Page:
Men's Home Easing Financial Crisis
By Pat Rombyer
Saturday, July 23, 2005
Four months ago, the focus at the John George Home was on paying the bills; today the focus has shifted to making sure the men have a good quality of life.
In March, board president John Campau called an emergency meeting to determine if the home for aging men - which was operating at a $20,000-a-month shortfall - should remain open or cut its losses and close.
The community and foundations responded. Foundations pledged $105,000, essentially guaranteeing that the home will remain open.
"The support has been amazing," said Administrator Carrie Good. "Now we can focus on activities for the men instead of basic needs."
A local business donated the use of a bus, so the men are going next month to a Detroit Tigers baseball game.
Ten organizations and individuals signed on as "room" sponsors. They pay $1,000 a year for five years to maintain one room at the home. Six of the 11 board members are sponsors.
"It's like adopting a resident," Campau said.
And a mail solicitation is under way this month.
"Next year at this time, we won't have a funding crisis," Good said. "We'll always have funding issues, but crises, no."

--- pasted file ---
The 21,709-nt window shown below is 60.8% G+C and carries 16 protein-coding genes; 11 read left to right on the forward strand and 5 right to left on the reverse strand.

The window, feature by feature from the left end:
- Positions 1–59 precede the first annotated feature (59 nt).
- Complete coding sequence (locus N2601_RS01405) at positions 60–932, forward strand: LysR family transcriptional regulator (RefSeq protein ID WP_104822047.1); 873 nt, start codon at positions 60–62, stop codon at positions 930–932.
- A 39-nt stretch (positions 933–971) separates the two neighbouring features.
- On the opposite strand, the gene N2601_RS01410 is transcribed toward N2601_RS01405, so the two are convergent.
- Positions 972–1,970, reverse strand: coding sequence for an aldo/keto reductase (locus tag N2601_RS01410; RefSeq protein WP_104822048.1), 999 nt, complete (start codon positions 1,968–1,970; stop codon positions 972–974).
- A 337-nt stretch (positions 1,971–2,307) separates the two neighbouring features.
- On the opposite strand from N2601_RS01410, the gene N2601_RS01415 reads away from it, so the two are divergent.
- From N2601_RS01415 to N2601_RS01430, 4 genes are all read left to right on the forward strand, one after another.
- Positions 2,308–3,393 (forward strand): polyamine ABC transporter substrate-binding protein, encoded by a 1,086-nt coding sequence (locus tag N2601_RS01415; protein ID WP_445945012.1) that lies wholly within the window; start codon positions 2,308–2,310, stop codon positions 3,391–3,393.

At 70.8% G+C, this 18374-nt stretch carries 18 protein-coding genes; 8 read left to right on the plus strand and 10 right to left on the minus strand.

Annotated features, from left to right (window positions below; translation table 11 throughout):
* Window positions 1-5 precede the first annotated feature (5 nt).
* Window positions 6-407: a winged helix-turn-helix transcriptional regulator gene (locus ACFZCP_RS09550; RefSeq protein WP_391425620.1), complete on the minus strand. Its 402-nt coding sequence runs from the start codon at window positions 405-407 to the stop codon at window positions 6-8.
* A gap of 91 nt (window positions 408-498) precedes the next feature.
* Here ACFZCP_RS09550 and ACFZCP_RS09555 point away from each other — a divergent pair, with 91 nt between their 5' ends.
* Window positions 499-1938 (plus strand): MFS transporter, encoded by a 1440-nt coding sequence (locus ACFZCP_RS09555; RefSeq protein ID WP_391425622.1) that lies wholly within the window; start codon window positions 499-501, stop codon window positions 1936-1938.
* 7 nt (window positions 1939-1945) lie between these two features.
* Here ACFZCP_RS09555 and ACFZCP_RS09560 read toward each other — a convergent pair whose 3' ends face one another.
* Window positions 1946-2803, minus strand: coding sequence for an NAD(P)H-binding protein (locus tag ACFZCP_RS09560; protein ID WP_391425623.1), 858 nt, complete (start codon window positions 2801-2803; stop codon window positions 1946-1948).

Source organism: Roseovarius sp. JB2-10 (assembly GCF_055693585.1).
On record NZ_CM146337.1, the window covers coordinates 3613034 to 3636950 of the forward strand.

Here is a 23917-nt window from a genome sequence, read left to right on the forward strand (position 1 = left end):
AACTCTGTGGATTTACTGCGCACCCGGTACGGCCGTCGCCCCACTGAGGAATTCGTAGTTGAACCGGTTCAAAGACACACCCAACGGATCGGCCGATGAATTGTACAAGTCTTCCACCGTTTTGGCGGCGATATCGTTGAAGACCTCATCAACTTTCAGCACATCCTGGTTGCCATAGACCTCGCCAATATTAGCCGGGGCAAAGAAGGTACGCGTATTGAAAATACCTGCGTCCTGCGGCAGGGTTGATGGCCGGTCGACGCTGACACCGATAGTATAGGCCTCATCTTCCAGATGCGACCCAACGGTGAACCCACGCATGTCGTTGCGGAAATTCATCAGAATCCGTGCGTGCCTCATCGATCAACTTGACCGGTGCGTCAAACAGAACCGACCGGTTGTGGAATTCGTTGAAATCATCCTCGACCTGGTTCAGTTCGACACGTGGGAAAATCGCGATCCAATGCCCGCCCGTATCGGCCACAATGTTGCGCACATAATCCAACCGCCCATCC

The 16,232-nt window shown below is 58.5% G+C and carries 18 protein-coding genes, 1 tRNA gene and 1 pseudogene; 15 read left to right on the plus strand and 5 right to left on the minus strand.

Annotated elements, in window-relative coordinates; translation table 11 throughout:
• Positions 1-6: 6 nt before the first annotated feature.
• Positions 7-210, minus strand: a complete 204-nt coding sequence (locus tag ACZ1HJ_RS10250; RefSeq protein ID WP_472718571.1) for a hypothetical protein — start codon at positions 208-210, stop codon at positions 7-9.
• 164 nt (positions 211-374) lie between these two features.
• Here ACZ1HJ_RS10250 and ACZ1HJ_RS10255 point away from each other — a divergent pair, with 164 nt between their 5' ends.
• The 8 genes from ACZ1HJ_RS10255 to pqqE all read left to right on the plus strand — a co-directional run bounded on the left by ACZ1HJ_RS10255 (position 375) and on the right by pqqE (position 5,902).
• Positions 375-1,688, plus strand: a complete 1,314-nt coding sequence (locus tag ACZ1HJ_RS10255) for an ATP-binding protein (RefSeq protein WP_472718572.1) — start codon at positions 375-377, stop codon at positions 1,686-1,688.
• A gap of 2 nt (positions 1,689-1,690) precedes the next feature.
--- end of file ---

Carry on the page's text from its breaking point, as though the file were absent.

The 35-bed residence at 1501 E. Ganson St. is home to 29 men today, up from 16 about a year ago, when the state cut off admissions until state violations were corrected. Every inspection since February has been violation-free, Good said.
Getting there was a lengthy and costly process which drained the home's financial reserves.
The board credits Good, who was hired in May 2004, with bringing the home into compliance with state regulations.
"We're still running about $9,000 short a month, but as we increase our residency, that will help," Good said.
Since the crisis, the board has become more involved in the operation of the home, dropping in unannounced for visits, and is working on a strategic plan.
Reprinted with permission from Jackson Citizen Patriot
Copyright July 23, 2005